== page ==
Image: Bianca Cross
Image: Bianca Cross

IRLApril 26, 2022

I’m a gardening YouTuber with 235,000 subscribers. Here’s how I got here

Image: Bianca Cross
Image: Bianca Cross

Kalem Berntsen, aka The Kiwi Grower, makes very popular YouTube videos about plants. For IRL, he tells Shanti Mathias how he grew an influencer career and why plant content is so hot right now.

I’ve always been interested in plants. I grew up in the Coromandel near the beach and forest which developed my passion for nature. I first got interested in succulents and cacti, realising how easy they were to propagate, taking a little leaf and growing a whole plant. And then my family built a wildlife pond, and I became interested in aquatic plants. As a teenager, I got into fruit trees and growing food, especially unusual and rare fruits. 

I started making videos when I was 19. I was experimenting with growing things from seed, and I decided to try growing a coconut from a store-bought fruit. Surprisingly it worked, it sprouted, and I hadn’t seen any information about people documenting coconut growing online. The video unexpectedly became quite popular and helped me connect with other gardeners around the world. I decided to keep uploading other things I was growing. It didn’t feel that intentional, or like I had an end goal, it was just something fun to share what I was passionate about. I’ve always been a creative person.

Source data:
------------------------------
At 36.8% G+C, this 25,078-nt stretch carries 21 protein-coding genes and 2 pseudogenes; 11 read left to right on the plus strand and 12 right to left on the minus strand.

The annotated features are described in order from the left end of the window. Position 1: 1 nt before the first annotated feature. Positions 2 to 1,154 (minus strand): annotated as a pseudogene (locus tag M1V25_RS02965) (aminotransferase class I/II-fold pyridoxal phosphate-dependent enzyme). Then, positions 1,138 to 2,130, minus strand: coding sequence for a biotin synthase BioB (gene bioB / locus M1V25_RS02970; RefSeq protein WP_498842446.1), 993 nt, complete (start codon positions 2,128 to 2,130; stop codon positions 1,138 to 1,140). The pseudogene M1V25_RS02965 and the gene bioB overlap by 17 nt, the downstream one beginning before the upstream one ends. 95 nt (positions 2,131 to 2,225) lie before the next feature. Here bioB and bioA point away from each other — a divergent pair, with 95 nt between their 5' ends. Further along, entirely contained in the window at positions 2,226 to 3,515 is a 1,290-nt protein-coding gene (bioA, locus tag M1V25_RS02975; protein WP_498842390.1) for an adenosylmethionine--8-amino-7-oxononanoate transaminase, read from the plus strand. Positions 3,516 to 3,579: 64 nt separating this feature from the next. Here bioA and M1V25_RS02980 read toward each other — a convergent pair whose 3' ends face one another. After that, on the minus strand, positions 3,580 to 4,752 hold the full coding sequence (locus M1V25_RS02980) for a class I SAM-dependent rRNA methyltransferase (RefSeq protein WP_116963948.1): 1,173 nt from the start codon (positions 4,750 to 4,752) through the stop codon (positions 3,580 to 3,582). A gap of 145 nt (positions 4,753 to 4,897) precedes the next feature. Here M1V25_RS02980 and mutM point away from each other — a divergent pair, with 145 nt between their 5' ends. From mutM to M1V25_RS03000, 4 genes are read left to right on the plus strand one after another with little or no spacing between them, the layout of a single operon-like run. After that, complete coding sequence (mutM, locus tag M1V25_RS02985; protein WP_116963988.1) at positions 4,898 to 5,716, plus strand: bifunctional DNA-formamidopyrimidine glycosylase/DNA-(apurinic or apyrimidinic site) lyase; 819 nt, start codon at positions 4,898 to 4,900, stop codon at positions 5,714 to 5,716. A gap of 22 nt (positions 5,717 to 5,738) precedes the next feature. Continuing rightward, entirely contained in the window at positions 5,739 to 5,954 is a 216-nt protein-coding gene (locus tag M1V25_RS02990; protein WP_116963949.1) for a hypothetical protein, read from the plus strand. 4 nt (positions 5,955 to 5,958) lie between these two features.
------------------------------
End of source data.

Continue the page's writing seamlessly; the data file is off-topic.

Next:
My three most popular videos are one where I grow bottle gourds, one where I grow avocados from seed, and one where I take seeds from fruit I got at the supermarket and grow the plants. Those ones reached new people, and they started finding my old videos and watching them as well.